Greg Gillis has risen so far above mash-up geek status that I'm not even sure I know how to accurately describe him. On his latest LP, Feed the Animals, the dude samples Temple of the Dog, for god's sake. And that's not even the most bizarre reference on the album. But really, it's not those odd choices that make Gillis's sample-crazy, laptop-aided, booty-shake tracks so striking. With this mash-up subset of the dance genre that he has helped to refine, Gillis has found a way to make music-inspired music for the sake of…music.
There is a moment—and I do mean a moment—on Feed the Animals when Jay-Z's "Roc Boys" is mashed up with Radiohead's "Paranoid Android" and two of my all-time favorite artists share the room in a geek-out moment to end all. While listening to it, I think of all the worthless mash-ups that have previously put these two artists together, and how they rarely had the unique vision that Gillis so easily communicates. It's not enough for the beat structures to simply have a kinship, or for the novelty of the idea to bring on the goodwill itself; what Gillis does is use his talents to create something wholly different than what was there at the start. The samples simply colliding with each other isn't the end result, they are a means to an end. They act as his instruments, not his song.
There are literally over 300 songs sampled on Feed the Animals, with any number of them used in each one of the album's 14 tracks. There is modern and vintage pop, classic rock, funk, metal, hip-hop, and I'm pretty sure that Paula Cole song from Dawson's Creek is buried somewhere in the fourth track. Copyright crusaders beware though: Gillis's label, Illegal Art, is so immersed in the "sample business," as it were, that they've had defense arguments loaded in the chamber since way back when Gillis released Night Ripper in '06. Thankfully, they haven't had to use any of them yet. Perhaps to further thumb their nose at the musical-industrial complex, they went all In Rainbows this time out, offering the album on an online pay-what-you-want plan. I personally paid what I could afford: $0.00. Don't judge me. It was worth every penny.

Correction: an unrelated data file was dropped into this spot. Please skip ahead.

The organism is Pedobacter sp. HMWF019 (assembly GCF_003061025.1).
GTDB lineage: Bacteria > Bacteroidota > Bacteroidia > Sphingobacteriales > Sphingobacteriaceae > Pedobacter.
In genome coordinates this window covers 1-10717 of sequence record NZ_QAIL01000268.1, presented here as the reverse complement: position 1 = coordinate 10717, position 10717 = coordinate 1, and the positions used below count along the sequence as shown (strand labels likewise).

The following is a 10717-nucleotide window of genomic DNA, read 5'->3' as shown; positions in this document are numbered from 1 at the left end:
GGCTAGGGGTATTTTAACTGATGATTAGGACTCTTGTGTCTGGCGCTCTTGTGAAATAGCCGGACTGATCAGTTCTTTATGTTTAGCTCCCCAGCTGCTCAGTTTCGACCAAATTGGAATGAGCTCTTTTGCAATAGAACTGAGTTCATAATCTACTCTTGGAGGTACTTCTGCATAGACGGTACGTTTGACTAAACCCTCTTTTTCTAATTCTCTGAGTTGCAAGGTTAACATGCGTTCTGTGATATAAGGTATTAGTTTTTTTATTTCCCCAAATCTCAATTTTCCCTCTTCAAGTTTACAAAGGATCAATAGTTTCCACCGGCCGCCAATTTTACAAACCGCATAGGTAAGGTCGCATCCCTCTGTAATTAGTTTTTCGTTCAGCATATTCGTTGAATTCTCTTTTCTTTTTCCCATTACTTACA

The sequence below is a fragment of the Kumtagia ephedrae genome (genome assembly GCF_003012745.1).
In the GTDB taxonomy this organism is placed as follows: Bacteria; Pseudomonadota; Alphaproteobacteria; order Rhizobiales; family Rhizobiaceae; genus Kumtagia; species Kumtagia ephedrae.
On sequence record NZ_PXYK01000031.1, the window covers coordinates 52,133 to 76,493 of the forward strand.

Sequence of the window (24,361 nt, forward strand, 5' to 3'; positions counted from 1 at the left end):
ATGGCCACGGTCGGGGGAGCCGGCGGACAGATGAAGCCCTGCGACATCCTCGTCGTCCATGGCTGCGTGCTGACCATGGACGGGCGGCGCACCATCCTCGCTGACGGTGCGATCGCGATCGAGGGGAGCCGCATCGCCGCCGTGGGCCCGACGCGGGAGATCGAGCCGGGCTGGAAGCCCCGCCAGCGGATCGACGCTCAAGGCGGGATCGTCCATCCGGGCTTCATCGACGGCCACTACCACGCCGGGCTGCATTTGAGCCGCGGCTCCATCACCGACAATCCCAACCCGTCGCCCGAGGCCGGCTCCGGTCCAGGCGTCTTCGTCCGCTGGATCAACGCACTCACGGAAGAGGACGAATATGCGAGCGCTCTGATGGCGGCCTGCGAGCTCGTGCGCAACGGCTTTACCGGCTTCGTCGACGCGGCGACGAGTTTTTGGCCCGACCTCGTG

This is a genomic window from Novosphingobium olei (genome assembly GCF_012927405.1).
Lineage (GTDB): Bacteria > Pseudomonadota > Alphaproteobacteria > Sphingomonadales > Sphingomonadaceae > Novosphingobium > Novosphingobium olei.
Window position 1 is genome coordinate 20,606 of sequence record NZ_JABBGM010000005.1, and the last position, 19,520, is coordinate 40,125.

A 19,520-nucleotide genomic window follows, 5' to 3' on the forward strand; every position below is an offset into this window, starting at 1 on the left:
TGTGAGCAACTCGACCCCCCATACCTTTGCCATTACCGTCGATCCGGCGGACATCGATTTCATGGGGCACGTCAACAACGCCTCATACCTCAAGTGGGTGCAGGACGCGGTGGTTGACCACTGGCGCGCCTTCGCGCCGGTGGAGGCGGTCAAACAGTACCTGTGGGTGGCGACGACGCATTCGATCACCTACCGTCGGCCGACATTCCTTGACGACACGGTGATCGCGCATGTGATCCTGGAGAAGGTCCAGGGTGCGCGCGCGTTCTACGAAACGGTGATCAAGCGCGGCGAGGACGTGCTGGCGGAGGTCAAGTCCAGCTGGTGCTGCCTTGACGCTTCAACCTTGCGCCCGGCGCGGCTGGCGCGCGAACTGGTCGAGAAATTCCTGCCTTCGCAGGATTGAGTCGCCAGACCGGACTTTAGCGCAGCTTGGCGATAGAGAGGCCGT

Feed the Animals is the kind of manic masterpiece that, when you think about it, should lose its appeal with each listen. How exciting can it really be by the 10th time, for instance? But if Night Ripper (not to mention Gillis's first two albums) is any indication, Girl Talk's staying power is downright death defying; it's the wealth of elements that give each album their specific identity—from the hundreds of samples to the artistry displayed in positioning each one in just the right way. It's the lack of snobbery found within the gimmickry that helps it all rise above the gimmick, if only slightly. Gillis gives off a magnanimous vibe that indicates an intense love for music as much as it does for being a clever little laptop DJ. While the album may prove to be more than a wee bit similar to its predecessor (insomuch as the two albums' structures are essentially the same), it really doesn't take away any of the enjoyment. Feed the Animals, while perhaps not as fresh as Night Ripper, is a sweaty, neon-lit, seizure inducing, off-the-wall, utter delight.